Please use this identifier to cite or link to this item: https://hdl.handle.net/10356/151374
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dc.contributor.authorPark, Soohyunen_US
dc.contributor.authorJackman, Joshua A.en_US
dc.contributor.authorXu, Xiaobinen_US
dc.contributor.authorWeiss, Paul S.en_US
dc.contributor.authorCho, Nam-Joonen_US
dc.date.accessioned2021-07-23T09:32:09Z-
dc.date.available2021-07-23T09:32:09Z-
dc.date.issued2019-
dc.identifier.citationPark, S., Jackman, J. A., Xu, X., Weiss, P. S. & Cho, N. (2019). Micropatterned viral membrane clusters for antiviral drug evaluation. ACS Applied Materials and Interfaces, 11(15), 13984-13990. https://dx.doi.org/10.1021/acsami.9b01724en_US
dc.identifier.issn1944-8244en_US
dc.identifier.other0000-0003-3261-7585-
dc.identifier.other0000-0002-1800-8102-
dc.identifier.other0000-0002-3479-0130-
dc.identifier.other0000-0001-5527-6248-
dc.identifier.other0000-0002-8692-8955-
dc.identifier.urihttps://hdl.handle.net/10356/151374-
dc.description.abstractThe function of biological nanoparticles, such as membrane-enveloped viral particles, is often enhanced when the particles form higher-order supramolecular assemblies. While there is intense interest in developing biomimetic platforms that recapitulate these collective properties, existing platforms are limited to mimicking individual virus particles. Here, we present a micropatterning strategy to print linker molecules selectively onto bioinert surfaces, thereby enabling controlled tethering of biomimetic viral particle clusters across defined geometric patterns. By controlling the linker concentration, it is possible to tune the density of tethered particles within clusters while enhancing the signal intensity of encapsulated fluorescent markers. Time-resolved tracking of pore formation and membrane lysis revealed that an antiviral peptide can disturb clusters of the membrane-enclosed particles akin to the targeting of individual viral particles. This platform is broadly useful for evaluating the performance of membrane-active antiviral drug candidates, whereas the micropatterning strategy can be applied to a wide range of biological nanoparticles and other macromolecular entities.en_US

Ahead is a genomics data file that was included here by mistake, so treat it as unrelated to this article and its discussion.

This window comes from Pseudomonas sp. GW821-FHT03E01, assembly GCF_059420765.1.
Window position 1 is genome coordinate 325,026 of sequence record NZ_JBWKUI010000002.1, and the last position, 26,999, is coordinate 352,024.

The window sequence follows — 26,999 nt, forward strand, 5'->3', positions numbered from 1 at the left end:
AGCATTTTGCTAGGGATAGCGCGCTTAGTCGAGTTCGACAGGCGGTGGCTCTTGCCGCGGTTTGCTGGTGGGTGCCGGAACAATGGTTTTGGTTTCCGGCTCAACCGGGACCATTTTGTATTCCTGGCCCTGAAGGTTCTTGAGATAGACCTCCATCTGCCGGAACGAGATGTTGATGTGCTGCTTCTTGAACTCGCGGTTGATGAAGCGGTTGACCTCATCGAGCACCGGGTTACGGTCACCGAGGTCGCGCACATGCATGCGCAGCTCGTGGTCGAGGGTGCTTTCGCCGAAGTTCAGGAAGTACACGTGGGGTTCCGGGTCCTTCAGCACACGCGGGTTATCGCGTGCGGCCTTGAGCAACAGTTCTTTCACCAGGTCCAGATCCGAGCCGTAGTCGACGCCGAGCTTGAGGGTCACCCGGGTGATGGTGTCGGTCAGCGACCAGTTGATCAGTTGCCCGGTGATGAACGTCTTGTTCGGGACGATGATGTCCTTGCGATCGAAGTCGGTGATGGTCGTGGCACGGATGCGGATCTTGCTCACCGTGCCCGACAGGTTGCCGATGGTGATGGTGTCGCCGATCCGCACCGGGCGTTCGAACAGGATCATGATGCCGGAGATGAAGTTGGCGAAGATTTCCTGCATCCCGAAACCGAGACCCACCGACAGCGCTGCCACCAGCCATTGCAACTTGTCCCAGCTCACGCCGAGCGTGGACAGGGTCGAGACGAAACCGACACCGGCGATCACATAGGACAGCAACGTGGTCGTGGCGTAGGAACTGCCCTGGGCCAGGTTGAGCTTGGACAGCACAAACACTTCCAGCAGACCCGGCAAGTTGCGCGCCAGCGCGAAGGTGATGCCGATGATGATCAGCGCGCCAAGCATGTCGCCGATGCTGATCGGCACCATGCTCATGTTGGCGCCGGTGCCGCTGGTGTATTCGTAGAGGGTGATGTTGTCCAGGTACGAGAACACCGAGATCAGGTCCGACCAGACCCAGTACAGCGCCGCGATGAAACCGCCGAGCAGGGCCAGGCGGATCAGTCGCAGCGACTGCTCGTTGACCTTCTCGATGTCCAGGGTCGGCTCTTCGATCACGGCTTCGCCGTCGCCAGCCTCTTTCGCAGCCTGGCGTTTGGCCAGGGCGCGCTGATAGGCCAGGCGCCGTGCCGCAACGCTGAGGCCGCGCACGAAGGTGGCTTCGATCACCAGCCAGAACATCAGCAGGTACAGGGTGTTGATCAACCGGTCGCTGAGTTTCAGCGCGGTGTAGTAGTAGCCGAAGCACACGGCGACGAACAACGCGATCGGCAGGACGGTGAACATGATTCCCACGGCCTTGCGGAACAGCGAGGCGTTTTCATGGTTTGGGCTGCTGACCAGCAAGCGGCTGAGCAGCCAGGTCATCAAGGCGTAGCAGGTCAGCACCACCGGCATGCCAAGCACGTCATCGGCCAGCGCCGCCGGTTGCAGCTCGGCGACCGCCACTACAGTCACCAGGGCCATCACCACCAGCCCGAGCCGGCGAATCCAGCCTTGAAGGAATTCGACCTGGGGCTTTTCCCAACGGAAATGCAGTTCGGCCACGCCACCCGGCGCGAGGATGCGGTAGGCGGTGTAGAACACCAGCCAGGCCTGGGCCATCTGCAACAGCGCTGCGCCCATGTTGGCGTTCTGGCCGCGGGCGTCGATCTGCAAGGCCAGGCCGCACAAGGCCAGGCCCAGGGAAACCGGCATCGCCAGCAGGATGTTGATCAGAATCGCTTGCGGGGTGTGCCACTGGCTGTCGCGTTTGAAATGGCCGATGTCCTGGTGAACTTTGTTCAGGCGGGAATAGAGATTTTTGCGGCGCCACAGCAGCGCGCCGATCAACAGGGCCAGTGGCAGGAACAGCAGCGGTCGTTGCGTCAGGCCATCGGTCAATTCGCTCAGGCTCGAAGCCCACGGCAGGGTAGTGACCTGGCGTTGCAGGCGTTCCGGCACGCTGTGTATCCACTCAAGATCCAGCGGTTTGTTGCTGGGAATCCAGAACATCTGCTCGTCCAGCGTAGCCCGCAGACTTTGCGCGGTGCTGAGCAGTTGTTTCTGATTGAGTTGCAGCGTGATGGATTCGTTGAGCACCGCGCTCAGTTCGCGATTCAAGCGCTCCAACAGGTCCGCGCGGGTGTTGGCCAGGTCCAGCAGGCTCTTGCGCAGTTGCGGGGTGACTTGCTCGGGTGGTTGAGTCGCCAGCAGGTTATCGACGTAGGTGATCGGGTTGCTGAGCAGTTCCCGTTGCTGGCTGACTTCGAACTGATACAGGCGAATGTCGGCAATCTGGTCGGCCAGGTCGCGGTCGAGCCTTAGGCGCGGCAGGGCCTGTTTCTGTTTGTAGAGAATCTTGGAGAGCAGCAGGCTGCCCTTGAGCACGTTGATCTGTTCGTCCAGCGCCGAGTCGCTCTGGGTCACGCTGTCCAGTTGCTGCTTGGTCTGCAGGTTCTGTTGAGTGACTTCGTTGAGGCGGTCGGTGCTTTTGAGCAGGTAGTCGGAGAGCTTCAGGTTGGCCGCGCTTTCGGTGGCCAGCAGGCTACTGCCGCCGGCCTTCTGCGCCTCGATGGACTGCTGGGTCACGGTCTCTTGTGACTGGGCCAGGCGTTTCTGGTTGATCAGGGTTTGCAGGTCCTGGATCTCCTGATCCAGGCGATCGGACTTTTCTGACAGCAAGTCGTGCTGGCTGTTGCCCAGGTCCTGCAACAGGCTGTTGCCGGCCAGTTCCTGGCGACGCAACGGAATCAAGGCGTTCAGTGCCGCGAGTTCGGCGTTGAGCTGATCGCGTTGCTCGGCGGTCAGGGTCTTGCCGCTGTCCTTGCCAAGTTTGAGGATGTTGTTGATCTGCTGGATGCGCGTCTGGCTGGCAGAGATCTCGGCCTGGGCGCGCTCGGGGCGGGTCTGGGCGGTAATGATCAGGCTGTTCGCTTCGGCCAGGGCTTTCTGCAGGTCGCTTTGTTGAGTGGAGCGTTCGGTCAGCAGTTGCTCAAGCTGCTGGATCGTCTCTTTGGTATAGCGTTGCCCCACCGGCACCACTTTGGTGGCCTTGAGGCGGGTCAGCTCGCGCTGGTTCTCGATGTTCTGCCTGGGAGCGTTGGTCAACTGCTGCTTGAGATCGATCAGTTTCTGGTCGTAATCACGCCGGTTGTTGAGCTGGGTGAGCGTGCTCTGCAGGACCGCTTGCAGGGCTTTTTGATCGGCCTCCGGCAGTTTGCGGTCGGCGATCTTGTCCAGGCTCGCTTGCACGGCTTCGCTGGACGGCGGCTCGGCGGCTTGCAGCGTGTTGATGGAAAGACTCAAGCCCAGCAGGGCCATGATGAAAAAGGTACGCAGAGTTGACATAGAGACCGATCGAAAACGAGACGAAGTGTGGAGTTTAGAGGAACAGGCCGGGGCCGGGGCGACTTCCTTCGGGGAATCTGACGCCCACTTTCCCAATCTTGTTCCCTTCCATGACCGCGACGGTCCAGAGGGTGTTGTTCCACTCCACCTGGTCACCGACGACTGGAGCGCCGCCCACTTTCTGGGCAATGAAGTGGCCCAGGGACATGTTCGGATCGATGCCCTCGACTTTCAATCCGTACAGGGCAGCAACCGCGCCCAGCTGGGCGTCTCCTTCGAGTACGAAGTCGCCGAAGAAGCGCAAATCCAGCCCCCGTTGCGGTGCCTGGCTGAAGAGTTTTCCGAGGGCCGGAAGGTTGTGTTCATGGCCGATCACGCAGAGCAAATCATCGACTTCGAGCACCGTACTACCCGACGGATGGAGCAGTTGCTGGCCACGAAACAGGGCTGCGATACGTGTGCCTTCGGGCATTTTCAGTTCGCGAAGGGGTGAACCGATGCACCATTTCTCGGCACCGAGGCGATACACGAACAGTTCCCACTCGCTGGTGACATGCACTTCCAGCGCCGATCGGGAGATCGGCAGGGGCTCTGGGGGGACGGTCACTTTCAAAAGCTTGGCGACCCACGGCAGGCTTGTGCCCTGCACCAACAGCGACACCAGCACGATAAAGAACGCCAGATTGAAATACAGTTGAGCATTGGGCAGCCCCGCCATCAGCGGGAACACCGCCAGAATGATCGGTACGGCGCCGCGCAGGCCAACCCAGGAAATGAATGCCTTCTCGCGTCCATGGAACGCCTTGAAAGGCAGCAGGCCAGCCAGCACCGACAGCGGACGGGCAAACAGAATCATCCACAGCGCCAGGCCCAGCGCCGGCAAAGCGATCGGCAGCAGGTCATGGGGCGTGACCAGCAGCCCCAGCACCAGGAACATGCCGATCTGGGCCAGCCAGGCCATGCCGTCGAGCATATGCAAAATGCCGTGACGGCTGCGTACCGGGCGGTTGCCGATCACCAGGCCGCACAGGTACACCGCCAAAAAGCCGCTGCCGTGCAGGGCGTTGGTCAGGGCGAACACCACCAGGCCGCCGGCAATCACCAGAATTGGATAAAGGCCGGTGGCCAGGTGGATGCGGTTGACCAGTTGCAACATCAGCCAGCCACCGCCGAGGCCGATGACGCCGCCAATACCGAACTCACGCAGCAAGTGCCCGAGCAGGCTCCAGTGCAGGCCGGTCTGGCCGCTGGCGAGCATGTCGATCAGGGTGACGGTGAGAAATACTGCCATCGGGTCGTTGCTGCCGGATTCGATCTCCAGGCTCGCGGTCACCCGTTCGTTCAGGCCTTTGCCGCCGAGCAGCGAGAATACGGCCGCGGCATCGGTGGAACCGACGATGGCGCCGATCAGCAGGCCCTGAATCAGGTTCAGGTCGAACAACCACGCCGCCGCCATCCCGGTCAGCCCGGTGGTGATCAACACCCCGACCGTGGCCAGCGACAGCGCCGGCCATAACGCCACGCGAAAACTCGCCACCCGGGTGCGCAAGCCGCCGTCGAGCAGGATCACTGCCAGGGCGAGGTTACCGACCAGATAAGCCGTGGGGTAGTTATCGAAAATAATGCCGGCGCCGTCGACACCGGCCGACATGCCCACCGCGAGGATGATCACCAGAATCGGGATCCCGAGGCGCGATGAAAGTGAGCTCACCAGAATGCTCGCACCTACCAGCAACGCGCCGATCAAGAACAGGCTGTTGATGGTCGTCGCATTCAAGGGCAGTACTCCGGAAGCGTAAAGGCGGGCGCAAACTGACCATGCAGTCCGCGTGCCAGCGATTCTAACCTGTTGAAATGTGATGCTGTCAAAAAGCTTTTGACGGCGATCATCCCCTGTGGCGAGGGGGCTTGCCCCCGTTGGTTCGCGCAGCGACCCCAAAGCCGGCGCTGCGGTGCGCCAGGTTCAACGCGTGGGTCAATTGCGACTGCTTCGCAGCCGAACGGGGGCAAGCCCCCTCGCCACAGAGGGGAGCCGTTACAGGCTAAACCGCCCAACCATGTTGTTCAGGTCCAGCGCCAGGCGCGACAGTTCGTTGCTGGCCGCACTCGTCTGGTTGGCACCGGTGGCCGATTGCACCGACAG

dc.description.sponsorshipNational Research Foundation (NRF)en_US
dc.language.isoenen_US
dc.relationNRF-CRP10-2012-07en_US
dc.relationNRF2015NRF-POC0001-19en_US
dc.relation.ispartofACS Applied Materials and Interfacesen_US
dc.rights© 2019 American Chemical Society. All rights reserved.en_US
dc.subjectEngineering::Materialsen_US
dc.titleMicropatterned viral membrane clusters for antiviral drug evaluationen_US
dc.typeJournal Articleen
dc.contributor.schoolSchool of Materials Science and Engineeringen_US
dc.contributor.schoolSchool of Chemical and Biomedical Engineeringen_US
dc.contributor.researchUCLAen_US
dc.identifier.doi10.1021/acsami.9b01724-
dc.identifier.pmid30855935-
dc.identifier.scopus2-s2.0-85064344936-
dc.identifier.issue15en_US
dc.identifier.volume11en_US
dc.identifier.spage13984en_US
dc.identifier.epage13990en_US
dc.subject.keywordsMicropatterningen_US
dc.subject.keywordsNanotechnologyen_US
dc.description.acknowledgementThis work was supported by the National Research Foundation of Singapore through a Competitive Research Programme grant (NRF-CRP10-2012-07) and a Proof-of-Concept grant (NRF2015NRF-POC0001-19). Additional support was provided by the Creative Materials Discovery Program through the National Research Foundation of Korea funded by the Ministry of Science, ICT and Future Planning (NRF-2016M3D1A1024098). The fabrication was supported by a (US) National Science Foundation Nanomanufacturing grant #CMMI-1636136.en_US
item.grantfulltextnone-
item.fulltextNo Fulltext-
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